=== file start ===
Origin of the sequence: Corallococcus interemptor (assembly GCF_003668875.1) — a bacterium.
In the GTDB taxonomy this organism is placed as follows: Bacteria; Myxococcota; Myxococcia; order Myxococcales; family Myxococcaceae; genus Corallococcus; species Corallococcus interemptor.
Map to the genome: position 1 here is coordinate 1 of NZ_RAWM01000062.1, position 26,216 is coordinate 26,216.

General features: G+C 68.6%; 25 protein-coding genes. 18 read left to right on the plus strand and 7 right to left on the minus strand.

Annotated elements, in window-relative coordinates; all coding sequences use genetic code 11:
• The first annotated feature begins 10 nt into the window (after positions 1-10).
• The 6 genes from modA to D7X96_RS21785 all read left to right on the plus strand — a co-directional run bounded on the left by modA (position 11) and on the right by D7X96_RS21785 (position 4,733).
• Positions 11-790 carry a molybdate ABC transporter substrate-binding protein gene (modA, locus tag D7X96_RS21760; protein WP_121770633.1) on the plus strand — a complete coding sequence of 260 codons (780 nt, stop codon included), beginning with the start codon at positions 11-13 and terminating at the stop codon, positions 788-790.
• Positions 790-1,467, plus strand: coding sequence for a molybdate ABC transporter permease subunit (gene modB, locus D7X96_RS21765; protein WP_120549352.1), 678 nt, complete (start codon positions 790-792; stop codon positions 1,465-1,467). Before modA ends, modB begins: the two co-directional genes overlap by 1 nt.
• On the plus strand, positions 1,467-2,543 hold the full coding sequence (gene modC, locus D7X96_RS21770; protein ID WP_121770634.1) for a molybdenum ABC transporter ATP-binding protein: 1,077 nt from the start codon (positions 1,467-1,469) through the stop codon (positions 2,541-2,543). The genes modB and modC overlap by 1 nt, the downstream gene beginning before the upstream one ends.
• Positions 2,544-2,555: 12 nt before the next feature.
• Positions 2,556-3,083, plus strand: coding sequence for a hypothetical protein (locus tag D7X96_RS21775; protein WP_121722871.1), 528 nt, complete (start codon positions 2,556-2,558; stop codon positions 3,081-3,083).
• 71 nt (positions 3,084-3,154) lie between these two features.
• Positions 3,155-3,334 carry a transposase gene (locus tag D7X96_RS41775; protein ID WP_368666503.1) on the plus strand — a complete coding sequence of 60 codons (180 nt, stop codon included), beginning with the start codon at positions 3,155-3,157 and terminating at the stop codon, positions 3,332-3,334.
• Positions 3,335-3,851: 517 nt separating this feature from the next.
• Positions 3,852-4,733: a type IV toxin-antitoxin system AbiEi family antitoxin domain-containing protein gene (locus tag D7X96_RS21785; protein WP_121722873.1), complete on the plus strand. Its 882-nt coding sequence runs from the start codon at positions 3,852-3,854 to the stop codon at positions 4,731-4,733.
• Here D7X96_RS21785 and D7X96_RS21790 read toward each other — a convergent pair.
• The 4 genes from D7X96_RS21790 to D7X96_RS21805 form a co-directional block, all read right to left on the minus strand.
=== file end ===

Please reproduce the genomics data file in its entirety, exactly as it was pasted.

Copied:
Origin of the sequence: Corallococcus interemptor (assembly GCF_003668875.1) — a bacterium.
In the GTDB taxonomy this organism is placed as follows: Bacteria; Myxococcota; Myxococcia; order Myxococcales; family Myxococcaceae; genus Corallococcus; species Corallococcus interemptor.
Map to the genome: position 1 here is coordinate 1 of NZ_RAWM01000062.1, position 26,216 is coordinate 26,216.

General features: G+C 68.6%; 25 protein-coding genes. 18 read left to right on the plus strand and 7 right to left on the minus strand.

Annotated elements, in window-relative coordinates; all coding sequences use genetic code 11:
• The first annotated feature begins 10 nt into the window (after positions 1-10).
• The 6 genes from modA to D7X96_RS21785 all read left to right on the plus strand — a co-directional run bounded on the left by modA (position 11) and on the right by D7X96_RS21785 (position 4,733).
• Positions 11-790 carry a molybdate ABC transporter substrate-binding protein gene (modA, locus tag D7X96_RS21760; protein WP_121770633.1) on the plus strand — a complete coding sequence of 260 codons (780 nt, stop codon included), beginning with the start codon at positions 11-13 and terminating at the stop codon, positions 788-790.
• Positions 790-1,467, plus strand: coding sequence for a molybdate ABC transporter permease subunit (gene modB, locus D7X96_RS21765; protein WP_120549352.1), 678 nt, complete (start codon positions 790-792; stop codon positions 1,465-1,467). Before modA ends, modB begins: the two co-directional genes overlap by 1 nt.
• On the plus strand, positions 1,467-2,543 hold the full coding sequence (gene modC, locus D7X96_RS21770; protein ID WP_121770634.1) for a molybdenum ABC transporter ATP-binding protein: 1,077 nt from the start codon (positions 1,467-1,469) through the stop codon (positions 2,541-2,543). The genes modB and modC overlap by 1 nt, the downstream gene beginning before the upstream one ends.
• Positions 2,544-2,555: 12 nt before the next feature.
• Positions 2,556-3,083, plus strand: coding sequence for a hypothetical protein (locus tag D7X96_RS21775; protein WP_121722871.1), 528 nt, complete (start codon positions 2,556-2,558; stop codon positions 3,081-3,083).
• 71 nt (positions 3,084-3,154) lie between these two features.
• Positions 3,155-3,334 carry a transposase gene (locus tag D7X96_RS41775; protein ID WP_368666503.1) on the plus strand — a complete coding sequence of 60 codons (180 nt, stop codon included), beginning with the start codon at positions 3,155-3,157 and terminating at the stop codon, positions 3,332-3,334.
• Positions 3,335-3,851: 517 nt separating this feature from the next.
• Positions 3,852-4,733: a type IV toxin-antitoxin system AbiEi family antitoxin domain-containing protein gene (locus tag D7X96_RS21785; protein WP_121722873.1), complete on the plus strand. Its 882-nt coding sequence runs from the start codon at positions 3,852-3,854 to the stop codon at positions 4,731-4,733.
• Here D7X96_RS21785 and D7X96_RS21790 read toward each other — a convergent pair.
• The 4 genes from D7X96_RS21790 to D7X96_RS21805 form a co-directional block, all read right to left on the minus strand.